Angelo Baque Is Waking Up New York’s Streetwear Scene

Founder StoriesBy 2023-06-30T16:54:48-04:00June 30th, 2023|
  • Photograph by Flordalis Espinal

By the time you read this Angelo Baque will be chillin’ on a boat somewhere on the Mediterranean coast. “Ideally Sardinia,” he jokes over email. The Queens-born streetwear titan is taking a well-deserved break after the recent opening of his Awake NY brick-and-mortar store. The brand’s aim has always been to capture the eclectic sensibility of the five boroughs, so it comes as no surprise that the recently-opened storefront is located in the heart of the Lower East Side, just outside the fashion hub of SoHo.

The Awake NY storefront’s interior — elegantly blending artwork, graffiti, checkered wall patterns and vintage boomboxes amid a curation of fresh threads — harkens back to the days of early 90s streetwear in New York with an elegant flourish that’s all Baque’s own. He takes great care to curate the vibe of the store, the hangers on the rails are straight, that the musky scent of Awake’s in-house Aguanilé incense is wafting through the space, and that the sound system is bumping something hot. According to Baque, it’s likely Björk these days, although he’s a known jazz-head: an image of the legendary Miles Davis playing his trump adorns two of the brand’s initial t-shirt designs.

Awake NY storefront, photograph by Adrian Gaut

“When customers come to visit the store, I want the space to evoke emotion,” says Baque. “I want you to just take it in and feel. Recently I was talking with a dad and daughter visiting the store — she was about 12 years-old — and I asked her [what she liked] about it. Her answer was [all of the different textures]. I was blown away; it’s not about the hype. It’s about what is real and tangible.”

The hype doesn’t hurt either, though — and there’s plenty. Baque made a name for himself in the world of streetwear, working for a decade as the Brand Director of Supreme. While still working at the globally-recognized streetwear brand, he started Awake, in 2012. He eventually left Supreme to establish his boutique creative agency, Baque Creative, and further develop Awake as a brand. You can now find his threads in retailers from Los Angeles to Japan, at high-end stores like Dover Street Market and Union LA. He also created Social Studies, a digitally-driven, multi-day experience in partnership with photographer Shaniqwa Jarvis and the Something Special Studios agency, which unites artists and brands via community-driven programming.

Photograph by Flordalis Espinal

Awake is no stranger to collaborations, having partnered in the past with brands like Levi’s, Carhartt WIP, ASICS, and others in the streetwear space. The launch of the Awake NY storefront features new store-exclusive capsules by established streetwear giants Verdy and Jerry Lorenzo’s Fear of God.

One of Baque’s dreams is to create a space for young folks to loiter outside. He recounts the places nearby his store that he once used to spend time in front of — “Fat Beats, Bobbito’s Footwork, Union NY, Unique Boutique, Wendy’s and McDonald’s on Broadway, Shakespeare Underground, Mondo Kims, Alife” — and channels his biggest hope for the Awake NY space: fostering a community around it.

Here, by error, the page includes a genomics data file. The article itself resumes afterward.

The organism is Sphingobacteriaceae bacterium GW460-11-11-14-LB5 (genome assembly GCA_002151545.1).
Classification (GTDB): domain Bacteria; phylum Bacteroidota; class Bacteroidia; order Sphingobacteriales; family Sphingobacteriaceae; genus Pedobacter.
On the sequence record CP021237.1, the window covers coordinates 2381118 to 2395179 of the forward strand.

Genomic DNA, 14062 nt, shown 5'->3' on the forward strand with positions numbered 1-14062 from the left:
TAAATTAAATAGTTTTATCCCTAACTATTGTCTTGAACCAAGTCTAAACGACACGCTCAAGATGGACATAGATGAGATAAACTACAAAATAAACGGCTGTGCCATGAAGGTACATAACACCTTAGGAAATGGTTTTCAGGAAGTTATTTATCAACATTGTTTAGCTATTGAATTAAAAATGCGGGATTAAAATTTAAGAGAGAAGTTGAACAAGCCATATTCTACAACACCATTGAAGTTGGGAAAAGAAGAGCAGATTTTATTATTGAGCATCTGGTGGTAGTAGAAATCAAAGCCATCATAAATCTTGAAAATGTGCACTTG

Photograph by Flordalis Espinal

“Every job I’ve had I’ve made sure to have side projects that allowed me to stay inspired and hold on to my identity,” he says. “Awake was an outlet to get my ideas out. I wish I could take credit for the energy around the brand, the credit goes to the youth that believe in Awake and support it.”

Baque’s approach to community is as much about uplifting and giving back as it is about gathering folks together. Growing up in the South Richmond Hill neighborhood of Queens, the child of two immigrant parents from Ecuador, he’s eager to bring attention to up-and-coming Latinx creatives.

Last September, UPS worked with Awake NY for a pop-up during New York Fashion Week titled “La Bodega Baque.” The effort featured exclusive products from the collaboration alongside a curation of up-and-coming Latinx brands chosen by Baque himself. The proceeds from the Awake NY x UPS collection went to Manhattan’s High School of Fashion Industries to support a scholarship program for Latinx designers and entrepreneurs, matching a $50,000 grant.

“I’m super proud of my roots,” says Baque. “We didn’t have much growing up. All the best music, art and fashion moments come from creating something from nothing. My mother taught me my work ethic. I swear, [she] could make magic happen with $50. My mother taught me to never accept the first offer: it’s always open for conversation and debate. Never take no for an answer.”

Photograph by Flordalis Espinal

It wasn’t easy. After leaving Supreme in 2016, Baque had hit a plateau, running Awake NY without a space to ground the work. In 2020, he spoke to the late Virgil Abloh, who nudged him toward opening a space for Awake NY. Watching everything come to fruition as it has, Baque nods to his friend’s advice coming at a pivotal time. At the core of everything — the community that has rallied around Awake NY, the years of getting inside knowledge of the business, the work ethic his mother passed on to him — Baque ultimately points to his perseverance as the beating heart behind it all.

“Nothing has been handed to me,” he says. “I’ve had to fight for what I have today. I think the perception is that this business is easy, the truth is the real key to success in this industry is hard work. The idea of opening a store didn’t seem impossible; once I have my mind made up, no one is going to stop me.”

E.R. Pulgar is a Venezuelan-American journalist, editor, poet, and translator based out of New York.